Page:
Last June Police Scotland said a new method of assessing and triaging calls to 101 and 999 would improve the way it responds to contact from the public.
The change was one of several recommendations made in a 2015 HM Inspector of Constabulary Independent Assurance Review into Police Scotland call handling following the deaths of John Yuill and Lamara Bell after their car crashed off the M9 in July 2015.
Although a member of the public had called 101 to report seeing a car by the side of the motorway, officers failed to investigate until a second 101 call three days later.
By that time John, 28, was dead while mother of two, Lamara, 25, who had lain critically ill in the wreck, died later in hospital.
Assistant Chief Constable John Hawkins said the pandemic had placed “unprecedented demand” on the service, with call handlers often the first point of contact for people seeking coronavirus guidance despite it being widely available elsewhere.
He added: “Police Scotland receives around 2 million non-emergency 101 calls each year and in the financial year 2020/21 the average speed of answer was around 2 minutes 30 seconds. We have also seen an increase in online reporting during this period.
“It is misleading and inaccurate to suggest that non-emergency 101 calls are being left unanswered or are disconnected by our call handlers. Our definition of an abandoned call is where the caller has disconnected before speaking to an advisor.
“This could be for a number of reasons including, the caller has decided to redial and select another option from the pre-recorded menu, or police assistance is no longer required, or the caller has opted for online reporting through our ‘contact us’ facility on our website.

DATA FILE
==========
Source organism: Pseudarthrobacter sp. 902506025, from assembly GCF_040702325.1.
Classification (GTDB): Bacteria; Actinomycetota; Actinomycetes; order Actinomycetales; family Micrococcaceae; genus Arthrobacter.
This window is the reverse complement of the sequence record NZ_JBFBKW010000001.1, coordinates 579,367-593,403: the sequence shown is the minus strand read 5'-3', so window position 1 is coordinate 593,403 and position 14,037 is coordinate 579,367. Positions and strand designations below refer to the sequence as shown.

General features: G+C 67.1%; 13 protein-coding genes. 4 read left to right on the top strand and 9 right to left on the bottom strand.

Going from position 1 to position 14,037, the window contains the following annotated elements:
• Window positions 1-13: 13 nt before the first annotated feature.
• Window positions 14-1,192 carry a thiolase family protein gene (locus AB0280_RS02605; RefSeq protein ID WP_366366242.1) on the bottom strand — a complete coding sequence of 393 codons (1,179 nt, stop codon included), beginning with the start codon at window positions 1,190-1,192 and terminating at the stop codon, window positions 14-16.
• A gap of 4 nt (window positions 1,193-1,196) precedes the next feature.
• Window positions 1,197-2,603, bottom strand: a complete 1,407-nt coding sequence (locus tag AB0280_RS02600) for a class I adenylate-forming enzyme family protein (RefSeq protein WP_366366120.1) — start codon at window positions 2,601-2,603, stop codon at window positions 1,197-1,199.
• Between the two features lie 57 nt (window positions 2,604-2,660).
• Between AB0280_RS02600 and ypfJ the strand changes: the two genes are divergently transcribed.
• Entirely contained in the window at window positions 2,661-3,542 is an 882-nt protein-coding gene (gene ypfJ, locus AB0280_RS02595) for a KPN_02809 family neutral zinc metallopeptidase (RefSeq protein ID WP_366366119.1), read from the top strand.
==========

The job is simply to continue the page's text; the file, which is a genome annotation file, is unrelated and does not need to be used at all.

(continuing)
“We also know that a significant number of 999 and 101 calls are misdialled, where callers realise they have dialled in error and hang-up.
“Crucially, 101 callers are instructed to terminate the call and dial ‘999’ in the event of an emergency or if the incident is escalating. Emergency calls are always prioritised and responded to and approximately 600,000 were received in the same reporting period and answered within an average time of 8 seconds.”
He added that during the peak of the pandemic the force accelerated the national rollout of its Contact Assessment Model of triaging and responding to calls from the public which “ensures that every individual gets the right response when they contact the police”.
He added: “We are dedicated to improving our technology to meet the changing needs of people and enable next generation policing. This is why we have developed our modernised contact and engagement strategy where we aim to deliver digital services that will meet the changing needs of communities across Scotland in the years ahead.
“Public confidence in Police Scotland has increased during this period and it remains high.
“I want to assure people that we are here to help and that we will always respond to 101 and 999 calls with compassion and professionalism.”
An SPA Spokesperson said: “The Authority’s Policing Performance Committee will consider 101 call handling performance in detail at its meeting in September.
“A new call handling approach was rolled out from 2019 onwards, rightly prioritising response on the basis of threat, risk and harm, which means that calls can take longer.
“The Authority is fully supportive of this focused approach to prioritise the most vulnerable or at risk. The handling of 999 emergency calls remains the highest priority, with an average speed of eight seconds for a response.”